To some, dogs are a part of the family. So much so that the prospect of leaving them home during the day, while mom and dad are at work and the kids attend school — is unacceptable.
Thanks to The Dog Cabin, a doggie day care in Middletown owned by Kevin Reed and his wife, Annellie, your furry friend can spend the day in an atmosphere of love, where he can romp and play with other dogs, and where he has enough stimulation in his environment to keep him entertained all day.
Reed says they opened The Dog Cabin in 2007 because, “we were unhappy leaving our dogs in a kennel when we went away. We wanted to open a place where dogs can run free while they are boarding, and are not caged the whole time.”
Open seven days a week, The Dog Cabin offers doggie day care (for people dropping off their pets for a few hours or the day), boarding and a grooming salon. The boarded dogs are out of their kennels for several hours a day, in the doggie day care, which, says Reed, gives them exercise and socialization, and relieves the stress of being away from home and their owners.
There’s a 3,000-square-foot outdoor play area, which is connected to a smaller indoor play area that has heating and air conditioning. The online doggie webcams ensure that the owners can go to the website and see their dogs in the play area. Each dog has a temperament evaluation before admittance for boarding or the doggie day care.
They are introduced to Reed’s three boxers, and if there are any signs of aggression, they are not admitted. “It’s a much safer environment than going to a dog park, where you don’t know the temperament of the dogs, or who is vaccinated. Here, everyone is vaccinated. And the small dogs are not in with the big dogs.”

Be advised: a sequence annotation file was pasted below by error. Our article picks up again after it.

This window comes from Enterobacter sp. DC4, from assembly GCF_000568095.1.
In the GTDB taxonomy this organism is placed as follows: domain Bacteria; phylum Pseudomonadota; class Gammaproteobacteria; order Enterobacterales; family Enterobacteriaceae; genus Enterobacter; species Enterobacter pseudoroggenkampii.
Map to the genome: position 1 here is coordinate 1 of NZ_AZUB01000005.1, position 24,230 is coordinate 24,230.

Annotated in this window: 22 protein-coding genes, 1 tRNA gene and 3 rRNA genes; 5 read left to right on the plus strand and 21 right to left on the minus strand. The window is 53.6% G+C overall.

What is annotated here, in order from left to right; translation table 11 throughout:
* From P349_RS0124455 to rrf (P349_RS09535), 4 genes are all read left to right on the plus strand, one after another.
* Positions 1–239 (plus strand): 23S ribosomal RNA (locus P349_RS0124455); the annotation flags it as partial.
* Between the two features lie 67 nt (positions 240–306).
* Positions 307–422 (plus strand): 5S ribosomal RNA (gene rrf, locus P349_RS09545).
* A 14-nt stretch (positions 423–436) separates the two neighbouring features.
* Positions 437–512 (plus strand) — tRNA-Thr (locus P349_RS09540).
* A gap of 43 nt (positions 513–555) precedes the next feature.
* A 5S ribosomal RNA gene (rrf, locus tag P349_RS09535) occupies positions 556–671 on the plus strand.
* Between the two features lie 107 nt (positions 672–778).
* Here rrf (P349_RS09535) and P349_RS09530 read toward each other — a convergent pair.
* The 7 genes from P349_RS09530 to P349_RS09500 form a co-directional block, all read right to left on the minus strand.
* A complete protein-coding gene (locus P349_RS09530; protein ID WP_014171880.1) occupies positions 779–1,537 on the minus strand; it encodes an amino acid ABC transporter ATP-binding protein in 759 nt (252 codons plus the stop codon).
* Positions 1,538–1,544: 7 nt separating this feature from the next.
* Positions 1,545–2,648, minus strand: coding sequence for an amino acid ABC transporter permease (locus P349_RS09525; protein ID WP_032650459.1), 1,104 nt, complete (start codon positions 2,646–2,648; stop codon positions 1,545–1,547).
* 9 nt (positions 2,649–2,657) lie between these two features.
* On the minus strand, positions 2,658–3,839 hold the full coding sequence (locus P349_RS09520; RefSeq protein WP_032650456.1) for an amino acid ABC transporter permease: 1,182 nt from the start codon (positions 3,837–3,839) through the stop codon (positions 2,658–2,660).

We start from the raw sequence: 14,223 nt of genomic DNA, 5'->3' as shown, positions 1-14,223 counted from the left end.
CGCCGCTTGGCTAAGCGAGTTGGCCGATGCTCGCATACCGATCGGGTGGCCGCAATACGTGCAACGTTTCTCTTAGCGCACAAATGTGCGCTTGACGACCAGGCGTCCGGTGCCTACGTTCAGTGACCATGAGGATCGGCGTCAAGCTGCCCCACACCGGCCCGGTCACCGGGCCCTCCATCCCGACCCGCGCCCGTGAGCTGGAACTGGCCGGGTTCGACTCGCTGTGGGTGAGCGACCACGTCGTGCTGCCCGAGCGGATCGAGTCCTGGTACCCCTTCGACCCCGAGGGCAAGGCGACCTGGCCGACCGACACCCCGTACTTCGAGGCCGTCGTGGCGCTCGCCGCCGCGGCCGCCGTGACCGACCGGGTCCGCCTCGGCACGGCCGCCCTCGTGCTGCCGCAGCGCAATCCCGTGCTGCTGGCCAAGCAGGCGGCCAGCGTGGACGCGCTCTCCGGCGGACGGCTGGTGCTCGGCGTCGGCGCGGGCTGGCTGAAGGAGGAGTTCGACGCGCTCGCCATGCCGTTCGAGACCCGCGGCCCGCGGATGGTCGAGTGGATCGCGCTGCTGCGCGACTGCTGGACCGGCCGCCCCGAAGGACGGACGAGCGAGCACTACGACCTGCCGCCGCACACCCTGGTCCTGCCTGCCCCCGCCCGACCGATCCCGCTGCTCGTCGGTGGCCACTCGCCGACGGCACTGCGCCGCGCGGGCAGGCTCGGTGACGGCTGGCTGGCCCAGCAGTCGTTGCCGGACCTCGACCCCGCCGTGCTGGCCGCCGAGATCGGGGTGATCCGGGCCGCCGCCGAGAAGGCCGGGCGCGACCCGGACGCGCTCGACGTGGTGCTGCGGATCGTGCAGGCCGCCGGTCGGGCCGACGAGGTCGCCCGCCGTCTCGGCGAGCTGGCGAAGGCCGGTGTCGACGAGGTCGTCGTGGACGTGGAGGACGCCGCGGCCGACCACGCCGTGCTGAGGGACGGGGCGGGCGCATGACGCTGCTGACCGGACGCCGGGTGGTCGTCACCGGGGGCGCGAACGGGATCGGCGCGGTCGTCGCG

In all, 2,895 dogs have passed through those doors. And they have revelled in such things as the three kiddie pools, the sprinkler, the slides, and things to climb.
“They swim around and jump into the sprinkler,” says Reed. “Last summer, we had a machine that made chicken-flavored bubbles, and the dogs would jump up and pop them. In the winter, we see them jumping through the snow, making a racetrack and going crazy. They’re like kids out there. We give them things to do. We try to keep it interesting for them."
Canines, Reed says, at first show the same behavior as children first leaving home for preschool.
“When the new dogs come in, they don’t want their owner to leave. It’s like dropping a kid off at kindergarten. But after the dog comes four or five times, he can’t wait to come in. He doesn’t even say goodbye to his owner. He just rushes into the day care. We’ve got two or three dogs who don’t want to leave at the end of the day."
More and more people, Reed says, refuse to leave their pets at home, choosing instead to offer their dogs exercise, socialization and and a familiar home away from home.
“Doggie day care is definitely a growing trend. People are happy that they don’t have to leave their dogs home alone all day, and that they don’t have to walk them when it’s cold or when they’re tired, because they get plenty of exercise here.”